The House will also offer a third measure, a proposed constitutional amendment that would require voter approval for any expansion of gambling after the compact and accompanying pari-mutuel changes are approved, Diaz said. The Senate is not yet proposing a similar measure.
The pari-mutuel-related bills would also reduce the tax rate on slot machines paid by Miami-Dade and Broward pari-mutuels, known as "racinos." The proposed compact would allow a 10 percent drop from the current 35 percent tax rate.
Diaz said his proposal will include a 5 percent tax reduction, and up to another 5 percent for pari-mutuels that agree to reduce the number of slot machines at their facilities. The South Florida operators each are allowed to have up to 2,000 slot machines, but all have fewer than that number, and some only have about 1,000, Diaz said.
Blackjack is off the table for the racinos, Diaz said, although the proposed compact would permit the games --- limited to 15 tables, and capped at maximum bets of $15 --- for the Miami-Dade and Broward facilities.
The Palm Beach Kennel Club, which for years has pushed for slots, would be able to add 750 slot machines and 750 "video racing" terminals, if it wins the bid for the permit.
Who gets slots has also been a point of contention for lawmakers. Voters in six counties --- including Palm Beach --- have approved slots for their local pari-mutuels, but gambling regulators have refused to sign off on the lucrative games. The Florida Supreme Court is now considering whether Gretna Racing, a small horse track and card room in Gadsden County, should be allowed to have slots without the Legislature's express permission. Voters in six counties --- including Gadsden and Palm Beach --- have approved slots for their local pari-mutuels.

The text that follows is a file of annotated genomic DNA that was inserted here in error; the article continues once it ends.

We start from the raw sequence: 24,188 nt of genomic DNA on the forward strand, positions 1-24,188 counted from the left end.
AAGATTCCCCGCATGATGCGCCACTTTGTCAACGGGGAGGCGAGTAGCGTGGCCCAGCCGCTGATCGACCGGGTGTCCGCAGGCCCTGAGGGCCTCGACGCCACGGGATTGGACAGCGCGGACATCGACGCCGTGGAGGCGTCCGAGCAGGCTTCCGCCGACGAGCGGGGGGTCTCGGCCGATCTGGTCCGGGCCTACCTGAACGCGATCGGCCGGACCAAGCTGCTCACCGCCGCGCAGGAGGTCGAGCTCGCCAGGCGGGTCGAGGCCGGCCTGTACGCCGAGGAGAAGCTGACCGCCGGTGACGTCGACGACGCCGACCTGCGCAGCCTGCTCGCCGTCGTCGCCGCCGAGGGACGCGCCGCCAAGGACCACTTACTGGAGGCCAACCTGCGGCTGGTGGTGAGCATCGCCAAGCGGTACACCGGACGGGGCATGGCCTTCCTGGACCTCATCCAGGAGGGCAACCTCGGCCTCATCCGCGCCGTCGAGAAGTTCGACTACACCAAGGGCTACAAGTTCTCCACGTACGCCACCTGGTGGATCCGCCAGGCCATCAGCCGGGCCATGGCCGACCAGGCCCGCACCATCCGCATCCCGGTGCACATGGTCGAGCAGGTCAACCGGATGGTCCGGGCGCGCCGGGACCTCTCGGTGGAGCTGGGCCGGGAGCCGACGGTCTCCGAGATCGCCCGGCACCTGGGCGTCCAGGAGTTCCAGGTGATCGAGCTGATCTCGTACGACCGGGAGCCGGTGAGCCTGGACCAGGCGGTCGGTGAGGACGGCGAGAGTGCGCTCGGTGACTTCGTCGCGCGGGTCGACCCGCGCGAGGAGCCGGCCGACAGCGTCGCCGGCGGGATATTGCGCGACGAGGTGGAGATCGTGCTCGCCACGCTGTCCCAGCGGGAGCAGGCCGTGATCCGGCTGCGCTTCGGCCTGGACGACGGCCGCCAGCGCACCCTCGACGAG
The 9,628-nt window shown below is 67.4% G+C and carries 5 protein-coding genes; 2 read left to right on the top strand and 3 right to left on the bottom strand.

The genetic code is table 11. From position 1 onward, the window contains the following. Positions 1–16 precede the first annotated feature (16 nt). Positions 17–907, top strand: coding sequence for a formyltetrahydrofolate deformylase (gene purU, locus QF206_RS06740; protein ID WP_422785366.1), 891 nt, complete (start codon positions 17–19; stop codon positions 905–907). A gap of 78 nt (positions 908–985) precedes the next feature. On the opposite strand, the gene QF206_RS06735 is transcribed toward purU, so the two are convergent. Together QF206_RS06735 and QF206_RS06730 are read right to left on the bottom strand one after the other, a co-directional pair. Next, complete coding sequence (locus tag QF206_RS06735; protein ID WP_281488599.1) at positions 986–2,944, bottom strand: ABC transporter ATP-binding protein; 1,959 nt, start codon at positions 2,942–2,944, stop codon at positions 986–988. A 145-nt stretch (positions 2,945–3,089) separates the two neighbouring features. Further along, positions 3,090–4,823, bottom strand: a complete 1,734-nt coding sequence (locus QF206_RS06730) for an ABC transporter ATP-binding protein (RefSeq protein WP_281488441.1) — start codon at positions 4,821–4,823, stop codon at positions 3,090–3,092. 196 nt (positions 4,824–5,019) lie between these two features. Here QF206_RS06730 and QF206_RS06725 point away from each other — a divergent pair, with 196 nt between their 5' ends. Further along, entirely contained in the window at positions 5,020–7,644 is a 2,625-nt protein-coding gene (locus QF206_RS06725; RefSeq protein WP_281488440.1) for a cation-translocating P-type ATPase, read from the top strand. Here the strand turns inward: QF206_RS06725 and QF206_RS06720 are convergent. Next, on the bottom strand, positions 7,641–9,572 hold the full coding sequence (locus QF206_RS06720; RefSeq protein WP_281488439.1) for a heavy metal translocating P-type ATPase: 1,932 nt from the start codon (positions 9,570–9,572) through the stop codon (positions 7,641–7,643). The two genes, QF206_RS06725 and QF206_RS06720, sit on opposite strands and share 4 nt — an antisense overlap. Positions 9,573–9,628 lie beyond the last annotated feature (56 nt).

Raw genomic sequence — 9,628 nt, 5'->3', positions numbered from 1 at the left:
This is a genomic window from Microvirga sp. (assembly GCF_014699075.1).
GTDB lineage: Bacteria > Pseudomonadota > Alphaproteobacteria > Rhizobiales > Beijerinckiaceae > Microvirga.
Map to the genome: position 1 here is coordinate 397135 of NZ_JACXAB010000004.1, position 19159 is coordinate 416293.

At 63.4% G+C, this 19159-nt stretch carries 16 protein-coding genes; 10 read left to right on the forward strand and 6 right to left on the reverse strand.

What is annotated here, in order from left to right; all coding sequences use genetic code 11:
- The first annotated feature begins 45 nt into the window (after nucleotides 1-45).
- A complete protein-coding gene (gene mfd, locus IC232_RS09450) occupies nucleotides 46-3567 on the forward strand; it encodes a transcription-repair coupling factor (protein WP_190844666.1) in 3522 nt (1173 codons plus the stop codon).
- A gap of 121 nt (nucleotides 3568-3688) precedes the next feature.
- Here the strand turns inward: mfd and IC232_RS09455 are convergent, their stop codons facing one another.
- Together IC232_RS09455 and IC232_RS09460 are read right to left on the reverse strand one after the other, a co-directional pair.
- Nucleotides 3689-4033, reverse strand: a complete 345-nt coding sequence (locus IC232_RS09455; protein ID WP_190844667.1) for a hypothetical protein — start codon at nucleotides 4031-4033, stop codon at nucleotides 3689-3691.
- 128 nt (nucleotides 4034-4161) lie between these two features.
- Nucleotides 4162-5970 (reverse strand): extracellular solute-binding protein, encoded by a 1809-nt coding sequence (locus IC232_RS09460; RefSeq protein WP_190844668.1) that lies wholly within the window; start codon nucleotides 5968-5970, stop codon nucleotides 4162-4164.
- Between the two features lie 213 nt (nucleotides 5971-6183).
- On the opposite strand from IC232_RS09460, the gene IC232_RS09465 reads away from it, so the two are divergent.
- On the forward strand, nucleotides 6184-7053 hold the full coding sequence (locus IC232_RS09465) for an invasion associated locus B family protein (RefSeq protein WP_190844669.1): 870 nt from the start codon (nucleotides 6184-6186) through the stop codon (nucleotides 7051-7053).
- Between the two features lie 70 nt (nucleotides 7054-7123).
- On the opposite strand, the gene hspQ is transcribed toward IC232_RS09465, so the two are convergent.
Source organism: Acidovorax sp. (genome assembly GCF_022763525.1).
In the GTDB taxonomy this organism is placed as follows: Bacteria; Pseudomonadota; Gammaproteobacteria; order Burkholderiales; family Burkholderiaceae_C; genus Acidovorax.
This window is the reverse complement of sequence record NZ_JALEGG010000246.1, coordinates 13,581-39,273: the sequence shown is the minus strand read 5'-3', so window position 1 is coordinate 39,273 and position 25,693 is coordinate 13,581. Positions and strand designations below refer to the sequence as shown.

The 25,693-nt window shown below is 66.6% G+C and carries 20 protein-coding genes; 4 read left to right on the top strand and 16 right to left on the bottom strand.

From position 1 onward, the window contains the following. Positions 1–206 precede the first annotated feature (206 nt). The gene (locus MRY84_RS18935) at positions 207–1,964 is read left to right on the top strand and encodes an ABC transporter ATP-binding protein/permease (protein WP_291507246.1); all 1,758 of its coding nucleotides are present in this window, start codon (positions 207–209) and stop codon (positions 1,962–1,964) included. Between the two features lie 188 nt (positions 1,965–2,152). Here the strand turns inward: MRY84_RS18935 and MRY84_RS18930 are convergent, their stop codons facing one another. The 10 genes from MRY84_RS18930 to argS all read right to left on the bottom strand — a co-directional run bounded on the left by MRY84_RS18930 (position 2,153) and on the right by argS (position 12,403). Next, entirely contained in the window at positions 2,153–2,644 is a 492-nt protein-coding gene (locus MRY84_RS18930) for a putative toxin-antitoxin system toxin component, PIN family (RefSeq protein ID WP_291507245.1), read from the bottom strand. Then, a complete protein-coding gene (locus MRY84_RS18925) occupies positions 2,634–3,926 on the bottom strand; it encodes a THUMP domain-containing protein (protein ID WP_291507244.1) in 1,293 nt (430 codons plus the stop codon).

With the 60-day legislative session nearing its midway point, Scott and the Seminoles have stepped up pressure on lawmakers to approve the compact.
Lawmakers have plenty of time, Diaz said Thursday.
"I think it's pretty early," he said, adding that the bill could be more difficult to pass as the end of the 2016 session approaches.
Diaz also said "we have the votes in my committee" to pass the measures.
"Things could change and people could change. But the members understand that this is a work in progress and they'll have another vote on it" before it reaches the floor, he said.
"Everybody's ideal scenario won't come true. There will be tough decisions for us to make as a body. I don't know if there will be anybody out there that will feel like they got everything they wanted," Diaz said. "But the bill …will be in a posture that is passable and will continue the conversation for us live to fight another day."
But Bradley --- whose committee includes senators who are opposed to any expansion of gambling as well as those who want slots in Gadsden and Lee counties --- wasn't as confident. Like Diaz, Bradley said he expects committee members to propose amendments to the legislation next week. The fate of the bills could hinge on what gets added to the measures.
"Right now, it's a jump-ball," he said.